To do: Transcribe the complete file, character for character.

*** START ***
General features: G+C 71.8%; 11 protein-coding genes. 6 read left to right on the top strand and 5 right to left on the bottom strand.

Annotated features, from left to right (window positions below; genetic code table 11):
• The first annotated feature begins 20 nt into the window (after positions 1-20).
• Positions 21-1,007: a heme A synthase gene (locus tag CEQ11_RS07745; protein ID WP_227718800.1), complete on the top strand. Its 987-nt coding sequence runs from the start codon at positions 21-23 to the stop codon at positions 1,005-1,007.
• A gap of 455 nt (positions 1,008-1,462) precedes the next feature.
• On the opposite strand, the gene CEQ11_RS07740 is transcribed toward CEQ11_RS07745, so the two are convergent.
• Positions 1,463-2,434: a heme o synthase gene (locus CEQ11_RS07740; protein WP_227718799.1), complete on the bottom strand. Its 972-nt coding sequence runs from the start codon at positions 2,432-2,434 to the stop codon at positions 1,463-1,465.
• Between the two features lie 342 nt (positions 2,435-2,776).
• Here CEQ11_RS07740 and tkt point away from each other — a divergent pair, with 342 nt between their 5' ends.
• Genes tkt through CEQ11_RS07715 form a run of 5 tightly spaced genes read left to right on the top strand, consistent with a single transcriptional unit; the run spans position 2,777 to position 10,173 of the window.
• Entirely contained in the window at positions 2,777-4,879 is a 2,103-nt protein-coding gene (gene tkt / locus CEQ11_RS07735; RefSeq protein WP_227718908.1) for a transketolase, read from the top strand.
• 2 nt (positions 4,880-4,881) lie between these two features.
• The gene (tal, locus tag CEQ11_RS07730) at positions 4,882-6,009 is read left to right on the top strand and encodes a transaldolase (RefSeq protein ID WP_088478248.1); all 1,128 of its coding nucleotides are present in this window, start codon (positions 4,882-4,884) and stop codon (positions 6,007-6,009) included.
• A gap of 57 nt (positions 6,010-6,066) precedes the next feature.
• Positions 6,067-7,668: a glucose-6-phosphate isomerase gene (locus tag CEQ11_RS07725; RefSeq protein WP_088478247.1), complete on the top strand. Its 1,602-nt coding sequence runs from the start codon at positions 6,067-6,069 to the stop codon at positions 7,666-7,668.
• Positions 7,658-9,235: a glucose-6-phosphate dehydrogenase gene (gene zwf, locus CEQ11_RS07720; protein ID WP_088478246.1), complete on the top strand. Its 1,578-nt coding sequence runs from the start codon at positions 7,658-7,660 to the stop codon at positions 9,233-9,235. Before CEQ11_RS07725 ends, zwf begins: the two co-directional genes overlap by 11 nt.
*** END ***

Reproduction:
General features: G+C 71.8%; 11 protein-coding genes. 6 read left to right on the top strand and 5 right to left on the bottom strand.

Annotated features, from left to right (window positions below; genetic code table 11):
• The first annotated feature begins 20 nt into the window (after positions 1-20).
• Positions 21-1,007: a heme A synthase gene (locus tag CEQ11_RS07745; protein ID WP_227718800.1), complete on the top strand. Its 987-nt coding sequence runs from the start codon at positions 21-23 to the stop codon at positions 1,005-1,007.
• A gap of 455 nt (positions 1,008-1,462) precedes the next feature.
• On the opposite strand, the gene CEQ11_RS07740 is transcribed toward CEQ11_RS07745, so the two are convergent.
• Positions 1,463-2,434: a heme o synthase gene (locus CEQ11_RS07740; protein WP_227718799.1), complete on the bottom strand. Its 972-nt coding sequence runs from the start codon at positions 2,432-2,434 to the stop codon at positions 1,463-1,465.
• Between the two features lie 342 nt (positions 2,435-2,776).
• Here CEQ11_RS07740 and tkt point away from each other — a divergent pair, with 342 nt between their 5' ends.
• Genes tkt through CEQ11_RS07715 form a run of 5 tightly spaced genes read left to right on the top strand, consistent with a single transcriptional unit; the run spans position 2,777 to position 10,173 of the window.
• Entirely contained in the window at positions 2,777-4,879 is a 2,103-nt protein-coding gene (gene tkt / locus CEQ11_RS07735; RefSeq protein WP_227718908.1) for a transketolase, read from the top strand.
• 2 nt (positions 4,880-4,881) lie between these two features.
• The gene (tal, locus tag CEQ11_RS07730) at positions 4,882-6,009 is read left to right on the top strand and encodes a transaldolase (RefSeq protein ID WP_088478248.1); all 1,128 of its coding nucleotides are present in this window, start codon (positions 4,882-4,884) and stop codon (positions 6,007-6,009) included.
• A gap of 57 nt (positions 6,010-6,066) precedes the next feature.
• Positions 6,067-7,668: a glucose-6-phosphate isomerase gene (locus tag CEQ11_RS07725; RefSeq protein WP_088478247.1), complete on the top strand. Its 1,602-nt coding sequence runs from the start codon at positions 6,067-6,069 to the stop codon at positions 7,666-7,668.
• Positions 7,658-9,235: a glucose-6-phosphate dehydrogenase gene (gene zwf, locus CEQ11_RS07720; protein ID WP_088478246.1), complete on the top strand. Its 1,578-nt coding sequence runs from the start codon at positions 7,658-7,660 to the stop codon at positions 9,233-9,235. Before CEQ11_RS07725 ends, zwf begins: the two co-directional genes overlap by 11 nt.